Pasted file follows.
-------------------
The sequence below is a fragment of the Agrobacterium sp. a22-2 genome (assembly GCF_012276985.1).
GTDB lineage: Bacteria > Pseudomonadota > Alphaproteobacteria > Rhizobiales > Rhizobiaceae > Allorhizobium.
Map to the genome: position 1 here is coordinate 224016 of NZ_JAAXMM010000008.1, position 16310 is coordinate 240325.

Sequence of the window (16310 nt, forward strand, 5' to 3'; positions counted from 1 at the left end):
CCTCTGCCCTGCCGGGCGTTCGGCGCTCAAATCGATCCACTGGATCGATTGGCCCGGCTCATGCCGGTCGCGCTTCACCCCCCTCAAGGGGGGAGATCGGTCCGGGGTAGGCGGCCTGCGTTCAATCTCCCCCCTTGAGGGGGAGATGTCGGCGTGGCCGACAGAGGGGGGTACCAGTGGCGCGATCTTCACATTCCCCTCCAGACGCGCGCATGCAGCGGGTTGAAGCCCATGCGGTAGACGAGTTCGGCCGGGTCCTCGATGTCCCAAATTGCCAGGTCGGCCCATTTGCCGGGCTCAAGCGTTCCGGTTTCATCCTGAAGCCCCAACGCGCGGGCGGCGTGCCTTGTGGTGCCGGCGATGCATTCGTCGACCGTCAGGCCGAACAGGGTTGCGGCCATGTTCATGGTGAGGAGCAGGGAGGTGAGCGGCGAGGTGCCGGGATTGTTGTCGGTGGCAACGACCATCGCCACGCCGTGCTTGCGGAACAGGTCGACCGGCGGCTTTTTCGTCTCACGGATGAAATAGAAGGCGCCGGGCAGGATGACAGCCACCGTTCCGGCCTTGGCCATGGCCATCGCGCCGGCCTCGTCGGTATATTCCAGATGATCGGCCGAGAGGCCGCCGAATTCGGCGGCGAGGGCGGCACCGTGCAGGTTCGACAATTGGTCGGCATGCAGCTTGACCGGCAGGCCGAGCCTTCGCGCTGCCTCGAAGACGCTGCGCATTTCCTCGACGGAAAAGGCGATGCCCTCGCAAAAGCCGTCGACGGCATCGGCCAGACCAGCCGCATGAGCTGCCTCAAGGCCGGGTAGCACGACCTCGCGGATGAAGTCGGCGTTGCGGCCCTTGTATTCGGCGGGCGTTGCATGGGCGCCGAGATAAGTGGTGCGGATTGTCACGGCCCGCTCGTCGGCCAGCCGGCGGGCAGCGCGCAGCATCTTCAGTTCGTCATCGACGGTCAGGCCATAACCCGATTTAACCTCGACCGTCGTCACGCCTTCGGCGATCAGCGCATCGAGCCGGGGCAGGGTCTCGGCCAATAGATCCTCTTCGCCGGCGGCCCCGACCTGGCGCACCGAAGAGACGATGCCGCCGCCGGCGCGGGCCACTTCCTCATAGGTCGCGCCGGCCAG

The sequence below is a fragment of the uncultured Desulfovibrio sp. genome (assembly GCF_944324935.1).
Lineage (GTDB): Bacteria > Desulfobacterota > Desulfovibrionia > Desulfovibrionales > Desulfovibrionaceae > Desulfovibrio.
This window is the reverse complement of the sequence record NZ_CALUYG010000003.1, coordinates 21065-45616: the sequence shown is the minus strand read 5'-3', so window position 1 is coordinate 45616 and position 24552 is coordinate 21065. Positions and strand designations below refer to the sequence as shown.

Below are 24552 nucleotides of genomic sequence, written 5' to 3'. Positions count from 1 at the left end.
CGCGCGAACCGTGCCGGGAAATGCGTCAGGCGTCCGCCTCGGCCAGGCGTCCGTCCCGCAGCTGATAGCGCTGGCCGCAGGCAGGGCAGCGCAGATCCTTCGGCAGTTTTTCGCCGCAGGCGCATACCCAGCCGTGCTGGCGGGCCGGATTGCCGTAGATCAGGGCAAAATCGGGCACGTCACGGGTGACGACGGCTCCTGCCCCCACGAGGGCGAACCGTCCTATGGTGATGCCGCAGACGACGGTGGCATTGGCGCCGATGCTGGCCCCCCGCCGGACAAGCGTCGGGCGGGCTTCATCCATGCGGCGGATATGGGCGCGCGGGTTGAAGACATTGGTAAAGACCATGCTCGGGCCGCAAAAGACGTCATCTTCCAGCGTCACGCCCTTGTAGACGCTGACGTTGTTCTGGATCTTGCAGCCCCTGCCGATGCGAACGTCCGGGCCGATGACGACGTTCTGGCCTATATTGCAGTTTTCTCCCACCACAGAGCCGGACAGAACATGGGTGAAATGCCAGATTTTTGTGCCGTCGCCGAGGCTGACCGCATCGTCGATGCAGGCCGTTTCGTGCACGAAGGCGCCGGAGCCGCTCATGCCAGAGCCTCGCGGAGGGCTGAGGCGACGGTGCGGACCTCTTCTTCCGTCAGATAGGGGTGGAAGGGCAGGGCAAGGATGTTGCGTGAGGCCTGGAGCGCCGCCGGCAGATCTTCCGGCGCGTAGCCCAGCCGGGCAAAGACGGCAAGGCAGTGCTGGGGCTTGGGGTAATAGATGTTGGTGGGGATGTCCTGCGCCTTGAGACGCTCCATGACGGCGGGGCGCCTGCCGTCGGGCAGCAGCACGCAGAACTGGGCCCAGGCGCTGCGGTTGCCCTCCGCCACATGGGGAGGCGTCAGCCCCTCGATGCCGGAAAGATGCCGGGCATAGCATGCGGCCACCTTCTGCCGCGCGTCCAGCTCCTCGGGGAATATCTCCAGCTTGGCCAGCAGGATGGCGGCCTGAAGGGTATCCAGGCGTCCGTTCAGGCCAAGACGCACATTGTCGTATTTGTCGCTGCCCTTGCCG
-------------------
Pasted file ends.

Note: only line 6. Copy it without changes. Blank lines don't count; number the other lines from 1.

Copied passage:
The sequence below is a fragment of the uncultured Desulfovibrio sp. genome (assembly GCF_944324935.1).